Goldsmiths SU Cafe, London
28 October 2021
18:00 - 20:30
Steve McQueen first became interested in film whilst studying fine art at Goldsmiths. He went on to become an award-winning filmmaker and artist, best known for his Oscar-winning film 12 Years a Slave (2013), an adaptation of Solomon Northup's 1853 slave narrative memoir.
Last year he released Small Axe, a collection of five films "set within London's West Indian community from the late 1960s to the early '80s". The title references a proverb – "Small axe fall big tree" or "If you are the big tree, we are the small axe" – that was popularised by Bob Marley in his 1973 song "Small Axe". The anthology has received widespread critical acclaim.
The five films in the Small Axe collection are:
Red, White and Blue
Come and see this masterpiece of modern television screened at the SU for free as part of our Black History Month events programme.
The true story of The Mangrove Nine, who clashed with London police in 1970. The trial that followed was the first judicial acknowledgment of behaviour motivated by racial hatred within the Metropolitan Police.
A single evening at a house party in 1980s West London sets the scene, developing intertwined relationships against a background of violence, romance and music.
Red, White and Blue
The true story of Leroy Logan (played by John Boyega) a Black British man who in the 1980s abandoned a career in research science to become a police officer, despite the fact that his father was once beaten up by racists in uniform.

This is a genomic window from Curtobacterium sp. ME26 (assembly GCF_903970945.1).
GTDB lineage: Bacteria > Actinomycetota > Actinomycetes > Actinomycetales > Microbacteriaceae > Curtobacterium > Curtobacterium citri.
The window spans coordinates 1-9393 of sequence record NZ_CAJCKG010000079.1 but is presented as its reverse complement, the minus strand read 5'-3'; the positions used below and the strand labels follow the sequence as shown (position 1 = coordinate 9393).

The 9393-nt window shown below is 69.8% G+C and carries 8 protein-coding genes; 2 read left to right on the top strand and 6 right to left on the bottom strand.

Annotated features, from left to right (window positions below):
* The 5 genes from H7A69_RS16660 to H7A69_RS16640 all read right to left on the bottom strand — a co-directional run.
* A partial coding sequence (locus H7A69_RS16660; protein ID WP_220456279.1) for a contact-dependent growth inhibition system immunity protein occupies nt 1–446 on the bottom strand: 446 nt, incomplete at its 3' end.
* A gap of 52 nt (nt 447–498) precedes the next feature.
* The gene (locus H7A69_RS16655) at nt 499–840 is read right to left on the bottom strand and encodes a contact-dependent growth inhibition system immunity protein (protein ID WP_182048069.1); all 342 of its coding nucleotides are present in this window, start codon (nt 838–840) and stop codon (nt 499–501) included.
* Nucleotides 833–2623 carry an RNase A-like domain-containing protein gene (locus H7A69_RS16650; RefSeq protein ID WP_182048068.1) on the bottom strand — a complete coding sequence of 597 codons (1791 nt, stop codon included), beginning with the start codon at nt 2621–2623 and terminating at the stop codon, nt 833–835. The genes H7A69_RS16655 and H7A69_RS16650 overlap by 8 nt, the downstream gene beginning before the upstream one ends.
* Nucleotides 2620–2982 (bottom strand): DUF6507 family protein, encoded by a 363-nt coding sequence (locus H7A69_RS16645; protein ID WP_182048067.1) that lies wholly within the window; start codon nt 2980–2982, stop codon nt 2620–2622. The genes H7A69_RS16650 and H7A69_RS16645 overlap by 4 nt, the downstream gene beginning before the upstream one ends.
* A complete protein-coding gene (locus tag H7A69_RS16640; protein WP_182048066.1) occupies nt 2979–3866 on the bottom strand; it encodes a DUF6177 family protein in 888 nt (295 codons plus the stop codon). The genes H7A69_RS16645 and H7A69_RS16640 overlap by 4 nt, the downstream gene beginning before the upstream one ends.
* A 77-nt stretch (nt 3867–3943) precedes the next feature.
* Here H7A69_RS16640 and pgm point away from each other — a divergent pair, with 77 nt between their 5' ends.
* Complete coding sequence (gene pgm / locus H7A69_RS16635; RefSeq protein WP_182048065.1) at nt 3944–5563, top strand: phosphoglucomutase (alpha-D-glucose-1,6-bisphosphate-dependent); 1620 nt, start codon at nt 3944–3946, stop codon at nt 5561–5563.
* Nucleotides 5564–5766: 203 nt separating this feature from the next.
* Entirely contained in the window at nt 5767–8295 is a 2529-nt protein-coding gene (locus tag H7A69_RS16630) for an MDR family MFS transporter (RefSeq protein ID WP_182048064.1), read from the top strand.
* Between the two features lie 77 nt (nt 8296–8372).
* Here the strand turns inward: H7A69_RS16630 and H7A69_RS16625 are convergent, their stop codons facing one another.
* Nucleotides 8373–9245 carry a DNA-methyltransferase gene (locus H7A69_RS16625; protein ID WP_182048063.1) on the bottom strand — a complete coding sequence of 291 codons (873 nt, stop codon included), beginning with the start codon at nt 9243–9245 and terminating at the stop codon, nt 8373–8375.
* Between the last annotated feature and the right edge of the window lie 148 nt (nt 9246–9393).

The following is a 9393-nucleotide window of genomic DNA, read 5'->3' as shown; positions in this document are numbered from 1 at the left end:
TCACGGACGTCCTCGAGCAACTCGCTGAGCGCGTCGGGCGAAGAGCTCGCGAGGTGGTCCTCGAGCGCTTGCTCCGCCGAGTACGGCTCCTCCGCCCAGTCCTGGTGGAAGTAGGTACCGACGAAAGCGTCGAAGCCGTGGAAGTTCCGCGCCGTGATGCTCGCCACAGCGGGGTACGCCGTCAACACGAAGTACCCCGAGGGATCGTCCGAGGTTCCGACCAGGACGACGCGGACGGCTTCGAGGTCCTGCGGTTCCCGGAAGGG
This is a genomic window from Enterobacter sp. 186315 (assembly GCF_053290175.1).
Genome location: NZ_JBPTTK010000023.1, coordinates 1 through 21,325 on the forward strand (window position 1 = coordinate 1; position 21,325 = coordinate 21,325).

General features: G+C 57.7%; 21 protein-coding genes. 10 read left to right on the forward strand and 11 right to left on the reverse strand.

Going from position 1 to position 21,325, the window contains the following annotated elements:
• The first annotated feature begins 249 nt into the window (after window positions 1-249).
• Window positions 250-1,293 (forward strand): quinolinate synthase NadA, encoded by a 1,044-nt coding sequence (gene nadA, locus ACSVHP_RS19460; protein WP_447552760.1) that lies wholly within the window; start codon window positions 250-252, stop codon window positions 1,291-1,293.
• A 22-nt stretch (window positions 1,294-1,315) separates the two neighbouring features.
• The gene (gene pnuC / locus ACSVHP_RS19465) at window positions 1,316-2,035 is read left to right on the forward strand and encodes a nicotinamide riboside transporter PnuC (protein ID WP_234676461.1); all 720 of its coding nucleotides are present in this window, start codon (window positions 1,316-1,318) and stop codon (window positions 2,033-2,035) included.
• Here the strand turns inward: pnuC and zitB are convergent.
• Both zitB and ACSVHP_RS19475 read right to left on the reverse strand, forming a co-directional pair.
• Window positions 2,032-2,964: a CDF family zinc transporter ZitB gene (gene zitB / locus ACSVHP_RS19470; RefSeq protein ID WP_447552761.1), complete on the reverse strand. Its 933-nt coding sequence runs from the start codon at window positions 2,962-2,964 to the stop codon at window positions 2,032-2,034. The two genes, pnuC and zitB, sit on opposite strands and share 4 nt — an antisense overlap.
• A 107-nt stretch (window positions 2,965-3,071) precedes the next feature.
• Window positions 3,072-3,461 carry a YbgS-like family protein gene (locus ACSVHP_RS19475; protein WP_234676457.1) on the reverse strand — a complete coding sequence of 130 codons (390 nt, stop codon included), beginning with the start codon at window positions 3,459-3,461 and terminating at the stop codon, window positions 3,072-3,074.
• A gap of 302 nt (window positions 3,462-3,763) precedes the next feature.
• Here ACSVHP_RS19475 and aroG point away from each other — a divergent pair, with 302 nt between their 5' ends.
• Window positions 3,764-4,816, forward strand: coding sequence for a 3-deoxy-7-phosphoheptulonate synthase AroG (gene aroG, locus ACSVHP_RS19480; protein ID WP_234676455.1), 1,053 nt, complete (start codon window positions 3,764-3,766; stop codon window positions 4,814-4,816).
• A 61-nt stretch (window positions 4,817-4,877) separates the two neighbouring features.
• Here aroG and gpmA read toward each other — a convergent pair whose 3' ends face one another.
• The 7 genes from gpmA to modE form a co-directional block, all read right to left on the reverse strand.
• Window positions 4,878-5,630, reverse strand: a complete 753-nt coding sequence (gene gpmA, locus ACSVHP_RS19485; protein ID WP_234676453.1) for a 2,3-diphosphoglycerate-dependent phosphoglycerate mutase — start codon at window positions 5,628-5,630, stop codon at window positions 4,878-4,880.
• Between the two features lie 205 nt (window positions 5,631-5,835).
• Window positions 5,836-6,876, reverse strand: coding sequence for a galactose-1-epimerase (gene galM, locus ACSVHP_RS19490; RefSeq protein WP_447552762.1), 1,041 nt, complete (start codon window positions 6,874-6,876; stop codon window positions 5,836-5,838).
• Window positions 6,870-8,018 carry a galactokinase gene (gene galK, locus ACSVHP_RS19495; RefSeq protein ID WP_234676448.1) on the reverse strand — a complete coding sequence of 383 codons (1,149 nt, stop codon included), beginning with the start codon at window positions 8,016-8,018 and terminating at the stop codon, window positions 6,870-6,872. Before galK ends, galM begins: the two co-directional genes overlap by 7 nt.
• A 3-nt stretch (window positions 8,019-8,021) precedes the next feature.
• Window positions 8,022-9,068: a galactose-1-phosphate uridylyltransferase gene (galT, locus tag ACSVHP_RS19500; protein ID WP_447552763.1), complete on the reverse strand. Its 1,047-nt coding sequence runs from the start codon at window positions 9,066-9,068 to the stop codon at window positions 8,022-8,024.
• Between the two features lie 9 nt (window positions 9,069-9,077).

The true story of award-winning writer, Alex Wheatle, from a young boy through his early adult years. Having spent his childhood in a mostly white institutional care home with no love or family, he finally finds not only a sense of community for the first time in Brixton, but his identity and ability to grow his passion for music and DJing. When he is thrown in prison during the Brixton Uprising of 1981, he confronts his past and sees a path to healing.
Kingsley Smith is enrolled in a school that employs teachers who stifle more than teach, doling out punishment unevenly due to racist bias. Based on real-life events of the 1970s, when some London councils followed an unofficial policy of transferring disproportionate numbers of Black children from mainstream education to "special schools", disguising a racist segregation system.
Goldsmiths SU Bar, 10 Dixon Rd, New Cross, London, London SE14 6NW